I asked him once shortly before he died - I was asking him about America generally and I asked him, well, how can you stand the things that this country does? And he looked at me like I was an idiot. He said, this country saved my life. I found refuge here from Europe. And without this country, I wouldn't exist. I'd be dead. He said, so I love America. And I love her so much that I spend every day thinking how I can help her be better. And I really thought about that as I started writing this book. I miss him. I miss him a lot.

SIMON: There can't be that many Ojibwe Jewish kids

TREUER: More than you think (laughter).

SIMON: Well, I need to learn that then.

TREUER: A friend of mine in college, who was mixed African-American and Greek and called himself Afro Grecian, he said, I - you know what? But that's what I call myself, but what should I call you? He says, you're half Jewish, you're half Indian. He says, I got it. I know what I'll call you. I said, please, don't because he's a funny guy (laughter). I said, Simone (ph), please, don't say it. He says, I'm going to call you Running Bernstein (ph).


SIMON: Oh, wait, should I laugh?

TREUER: Oh, yeah - for sure.

SIMON: It's pretty funny, Yeah.

TREUER: He was a funny guy. He was a funny guy.

SIMON: It's pretty funny. Well, that - I mean, and that's very much in line with what you suggest in this book, that Native American identity hasn't been frozen at some kind of historical plateau but that American Indians - a word, by the way, that you use, pointing out that it has gone in and out of fashion - in and out of usage - that American Indians have grown and changed and become more diverse, along with everything else in this country.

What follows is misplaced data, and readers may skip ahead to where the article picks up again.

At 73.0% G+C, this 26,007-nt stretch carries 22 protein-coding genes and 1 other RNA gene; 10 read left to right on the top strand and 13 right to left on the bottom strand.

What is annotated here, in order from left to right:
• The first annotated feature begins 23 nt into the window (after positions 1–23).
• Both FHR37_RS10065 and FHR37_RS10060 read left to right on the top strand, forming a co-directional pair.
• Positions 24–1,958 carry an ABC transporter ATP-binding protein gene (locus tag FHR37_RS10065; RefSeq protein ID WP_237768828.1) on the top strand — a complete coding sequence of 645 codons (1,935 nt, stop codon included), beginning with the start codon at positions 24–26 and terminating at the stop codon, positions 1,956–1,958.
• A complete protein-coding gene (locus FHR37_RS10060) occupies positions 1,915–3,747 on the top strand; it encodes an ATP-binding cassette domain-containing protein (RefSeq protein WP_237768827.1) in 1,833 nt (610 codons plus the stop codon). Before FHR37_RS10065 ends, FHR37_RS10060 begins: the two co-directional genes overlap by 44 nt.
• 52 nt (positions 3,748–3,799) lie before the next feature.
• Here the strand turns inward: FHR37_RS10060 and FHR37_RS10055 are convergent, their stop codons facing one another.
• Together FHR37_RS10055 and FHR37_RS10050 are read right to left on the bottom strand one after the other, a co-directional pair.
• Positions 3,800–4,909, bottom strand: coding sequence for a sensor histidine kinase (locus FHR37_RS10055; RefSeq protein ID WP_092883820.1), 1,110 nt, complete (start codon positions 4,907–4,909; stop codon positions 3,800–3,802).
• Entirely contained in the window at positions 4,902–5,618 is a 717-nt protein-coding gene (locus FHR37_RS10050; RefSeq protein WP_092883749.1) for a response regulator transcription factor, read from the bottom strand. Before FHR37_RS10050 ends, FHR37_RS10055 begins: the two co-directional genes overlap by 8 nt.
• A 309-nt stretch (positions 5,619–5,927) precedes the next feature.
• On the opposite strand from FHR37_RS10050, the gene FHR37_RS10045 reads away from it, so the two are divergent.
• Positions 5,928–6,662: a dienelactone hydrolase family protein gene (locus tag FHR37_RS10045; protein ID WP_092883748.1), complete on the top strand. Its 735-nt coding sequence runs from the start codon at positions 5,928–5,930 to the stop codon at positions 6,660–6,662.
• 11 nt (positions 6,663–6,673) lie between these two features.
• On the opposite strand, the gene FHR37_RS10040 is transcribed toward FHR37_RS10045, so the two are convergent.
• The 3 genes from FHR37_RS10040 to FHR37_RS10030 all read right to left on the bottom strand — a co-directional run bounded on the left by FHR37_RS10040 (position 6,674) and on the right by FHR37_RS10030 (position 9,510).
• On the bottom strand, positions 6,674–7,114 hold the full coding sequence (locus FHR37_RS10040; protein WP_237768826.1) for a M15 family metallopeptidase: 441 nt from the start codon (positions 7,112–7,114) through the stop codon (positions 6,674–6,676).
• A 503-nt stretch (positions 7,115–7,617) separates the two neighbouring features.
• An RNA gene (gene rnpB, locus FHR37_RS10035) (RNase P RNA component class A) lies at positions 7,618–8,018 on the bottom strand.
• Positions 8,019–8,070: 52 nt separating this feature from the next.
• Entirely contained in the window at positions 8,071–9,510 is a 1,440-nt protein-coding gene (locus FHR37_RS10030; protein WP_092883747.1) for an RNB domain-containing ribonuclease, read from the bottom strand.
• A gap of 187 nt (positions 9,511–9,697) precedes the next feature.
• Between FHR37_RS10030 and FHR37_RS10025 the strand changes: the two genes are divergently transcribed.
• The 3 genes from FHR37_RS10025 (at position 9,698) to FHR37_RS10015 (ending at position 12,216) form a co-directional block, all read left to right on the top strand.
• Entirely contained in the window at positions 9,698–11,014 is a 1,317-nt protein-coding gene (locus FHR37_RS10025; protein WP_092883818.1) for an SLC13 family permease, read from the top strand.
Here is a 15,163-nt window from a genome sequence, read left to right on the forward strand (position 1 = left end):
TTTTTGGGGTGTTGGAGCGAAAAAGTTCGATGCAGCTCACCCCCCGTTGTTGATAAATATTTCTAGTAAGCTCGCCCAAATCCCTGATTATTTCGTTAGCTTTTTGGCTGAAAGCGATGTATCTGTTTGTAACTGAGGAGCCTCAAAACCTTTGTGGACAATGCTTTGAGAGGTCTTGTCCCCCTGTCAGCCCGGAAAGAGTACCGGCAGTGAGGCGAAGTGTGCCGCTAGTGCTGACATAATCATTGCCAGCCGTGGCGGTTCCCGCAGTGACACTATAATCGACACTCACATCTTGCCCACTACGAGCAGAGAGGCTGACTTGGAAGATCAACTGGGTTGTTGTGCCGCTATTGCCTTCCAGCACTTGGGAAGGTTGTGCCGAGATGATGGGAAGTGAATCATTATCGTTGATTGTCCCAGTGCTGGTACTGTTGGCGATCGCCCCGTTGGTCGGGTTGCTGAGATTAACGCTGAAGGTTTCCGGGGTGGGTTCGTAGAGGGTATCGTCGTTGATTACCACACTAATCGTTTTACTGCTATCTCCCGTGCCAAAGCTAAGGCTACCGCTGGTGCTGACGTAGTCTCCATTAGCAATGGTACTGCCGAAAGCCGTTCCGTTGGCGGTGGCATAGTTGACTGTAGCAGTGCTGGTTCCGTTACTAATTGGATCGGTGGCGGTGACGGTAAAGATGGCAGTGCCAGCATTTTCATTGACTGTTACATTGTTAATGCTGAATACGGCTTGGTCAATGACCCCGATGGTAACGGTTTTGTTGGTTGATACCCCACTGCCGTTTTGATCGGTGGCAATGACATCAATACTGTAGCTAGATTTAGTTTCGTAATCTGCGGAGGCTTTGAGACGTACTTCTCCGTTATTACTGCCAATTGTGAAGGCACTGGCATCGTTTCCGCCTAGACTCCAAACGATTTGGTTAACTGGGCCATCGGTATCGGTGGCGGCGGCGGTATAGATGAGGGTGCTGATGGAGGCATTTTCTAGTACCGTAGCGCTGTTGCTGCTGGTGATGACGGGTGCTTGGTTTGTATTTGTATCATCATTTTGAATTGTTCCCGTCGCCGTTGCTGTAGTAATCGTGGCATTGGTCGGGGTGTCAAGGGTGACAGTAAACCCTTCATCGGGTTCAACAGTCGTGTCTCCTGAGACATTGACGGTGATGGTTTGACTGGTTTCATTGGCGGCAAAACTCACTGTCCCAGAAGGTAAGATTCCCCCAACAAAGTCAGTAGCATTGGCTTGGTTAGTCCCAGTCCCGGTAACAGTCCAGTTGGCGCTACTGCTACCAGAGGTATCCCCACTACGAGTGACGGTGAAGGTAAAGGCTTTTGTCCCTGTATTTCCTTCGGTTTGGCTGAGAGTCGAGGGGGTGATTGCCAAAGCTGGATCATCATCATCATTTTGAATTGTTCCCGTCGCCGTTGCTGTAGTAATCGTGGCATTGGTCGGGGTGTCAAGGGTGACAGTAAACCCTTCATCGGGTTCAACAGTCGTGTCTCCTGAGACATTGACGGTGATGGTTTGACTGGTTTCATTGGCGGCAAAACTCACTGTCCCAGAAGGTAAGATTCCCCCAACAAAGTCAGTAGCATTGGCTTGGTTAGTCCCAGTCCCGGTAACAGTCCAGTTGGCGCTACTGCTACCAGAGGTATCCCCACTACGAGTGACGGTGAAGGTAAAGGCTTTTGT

TREUER: There's so much diversity in our communities. There always has been. There are hundreds of tribes existent today. There were hundreds and thousands existent in the past. And there are so many diverse ways in which Native communities have managed not just to survive but to thrive into the 21st century. And it's so often overlooked.

SIMON: Your book, obviously, begins by invoking the memories of this great historic crime, yet, by the end, you're excited for the future.

TREUER: I am. Maybe I'm a bit like my father, who believes that part of my job here is to make America better. And part of me is much like my mother, who believes that my job is to make Native America better. I really believe that the manner of telling shapes the tale, that the narratives we use shape the stories we understand, that words shape the world. And if we continue to only see the Native American story as a necessarily diminishing line, if that's the story we tell, then that's the future we will have.

Wounded Knee was an awful loss for the people who were there at the massacre in 1890. We could focus on that. We could look just at that. But we should also remember that more people survived the massacre than died. And they went on afterwards to make life for themselves. They're why we are here. And I want to remember them. We need to remember them alongside those that we lost. Otherwise, we won't have any future at all.

SIMON: David Treuer in Los Angeles - his book, "The Heartbeat of Wounded Knee: Native America From 1890 To The Present" - thanks so much for being with us.

TREUER: Thank you so very much.